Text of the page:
<p>Artist Mary Huang has built custom software that allows you to design your own dress and download the cutting patterns.</p>
Here’s some forward-thinking fashion—not only is it made using rapid fabrication techniques, but you can design the dress yourself over the internet. Artist Mary Huang’s project called Continuum explores what she calls “computational couture” and allows you to easily create a bespoke piece of fashion that is sized and designed exclusively to your preferences.
She explains it:
Continuum is a concept for a web-based fashion label in which designs are user-generated using custom software and made to order to your personal measurements. Its seminal collection is a deconstruction of the classic little black dress. Software allows you to “draw” a dress and converts it into a 3D model, which is turned into a flat pattern that can be cut out of fabric and sewn into the dress. Not only can the physical dress be purchased through the label, but the cutting patterns are downloadable free of charge for those who would rather devote the time to making their own.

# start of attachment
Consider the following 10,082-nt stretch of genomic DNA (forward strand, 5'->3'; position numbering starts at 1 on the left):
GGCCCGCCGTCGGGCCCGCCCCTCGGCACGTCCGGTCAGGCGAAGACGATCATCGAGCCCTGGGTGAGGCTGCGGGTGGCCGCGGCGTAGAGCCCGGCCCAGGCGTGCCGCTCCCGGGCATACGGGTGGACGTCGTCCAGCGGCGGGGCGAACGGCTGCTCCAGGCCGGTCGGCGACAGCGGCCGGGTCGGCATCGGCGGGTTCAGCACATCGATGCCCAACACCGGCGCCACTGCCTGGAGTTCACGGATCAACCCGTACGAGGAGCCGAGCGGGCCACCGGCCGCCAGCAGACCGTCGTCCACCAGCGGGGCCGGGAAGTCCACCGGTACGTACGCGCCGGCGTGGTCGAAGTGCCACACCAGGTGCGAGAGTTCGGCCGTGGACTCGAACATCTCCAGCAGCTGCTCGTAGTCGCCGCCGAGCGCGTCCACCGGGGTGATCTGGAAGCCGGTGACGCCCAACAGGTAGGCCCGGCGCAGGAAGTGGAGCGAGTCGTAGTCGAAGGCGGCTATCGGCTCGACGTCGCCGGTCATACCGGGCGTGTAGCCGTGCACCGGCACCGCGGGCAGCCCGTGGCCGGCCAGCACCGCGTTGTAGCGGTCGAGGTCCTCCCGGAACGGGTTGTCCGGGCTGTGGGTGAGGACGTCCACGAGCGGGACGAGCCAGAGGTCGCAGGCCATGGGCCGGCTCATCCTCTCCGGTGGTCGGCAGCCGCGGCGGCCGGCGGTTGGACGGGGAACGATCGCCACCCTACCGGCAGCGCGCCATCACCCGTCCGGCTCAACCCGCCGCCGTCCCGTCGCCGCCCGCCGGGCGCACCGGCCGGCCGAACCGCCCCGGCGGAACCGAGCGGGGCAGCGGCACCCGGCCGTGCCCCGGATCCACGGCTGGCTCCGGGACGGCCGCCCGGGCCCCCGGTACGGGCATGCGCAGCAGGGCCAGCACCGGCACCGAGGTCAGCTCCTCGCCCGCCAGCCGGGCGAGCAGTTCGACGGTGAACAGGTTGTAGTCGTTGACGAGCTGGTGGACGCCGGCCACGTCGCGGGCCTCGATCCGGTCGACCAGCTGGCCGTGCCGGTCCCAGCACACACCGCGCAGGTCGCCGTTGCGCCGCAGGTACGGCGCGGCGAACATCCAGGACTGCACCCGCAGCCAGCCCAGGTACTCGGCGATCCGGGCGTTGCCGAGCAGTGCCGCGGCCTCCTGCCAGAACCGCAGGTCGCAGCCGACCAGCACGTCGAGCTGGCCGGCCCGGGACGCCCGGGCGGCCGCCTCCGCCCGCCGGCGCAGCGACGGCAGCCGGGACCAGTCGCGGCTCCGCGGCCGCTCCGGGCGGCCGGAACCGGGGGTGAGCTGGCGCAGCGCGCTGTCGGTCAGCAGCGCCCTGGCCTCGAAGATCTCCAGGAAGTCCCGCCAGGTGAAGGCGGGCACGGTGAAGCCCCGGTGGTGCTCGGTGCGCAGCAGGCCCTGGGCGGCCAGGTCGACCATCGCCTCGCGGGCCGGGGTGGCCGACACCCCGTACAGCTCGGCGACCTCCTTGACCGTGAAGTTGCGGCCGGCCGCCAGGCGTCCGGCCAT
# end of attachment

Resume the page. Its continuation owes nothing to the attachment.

The program used to create the d.Dress is simple to use with the designs based on triangles, meaning the results have the potential to appear quite abstract but allow for easy creation. You just move your cursor over the mannequin and using Delaunay triangulation it translates your movements into black triangles. You can stop when you’re happy with the shape you’ve drawn or go back to a blank canvas if you’re not. As you sketch the design, a 3D model is generated and appears to your left, which you can rotate for a 360 view of your creation. Once you’re happy with your design, you can save it to the gallery, which stores other user’s creations as well and is a great place for some inspiration if you’re feeling stuck. More important, you can also download one of these 3D models as a .stl file to make the dress yourself or place an order with your measurements to have one created for you.
It’s an interesting experiment and a fascinating concept because it allows both budding designers and novices alike to have a go at creating customized clothes and, much like 3D printing, puts the production and manufacturing process into the hands of the consumer. Plus, in an age of mass consumption it brings a little avant-garde haute couture glam into your life. Possibly. Depending on your design skills. It could also end up looking like a wearable garbage bag.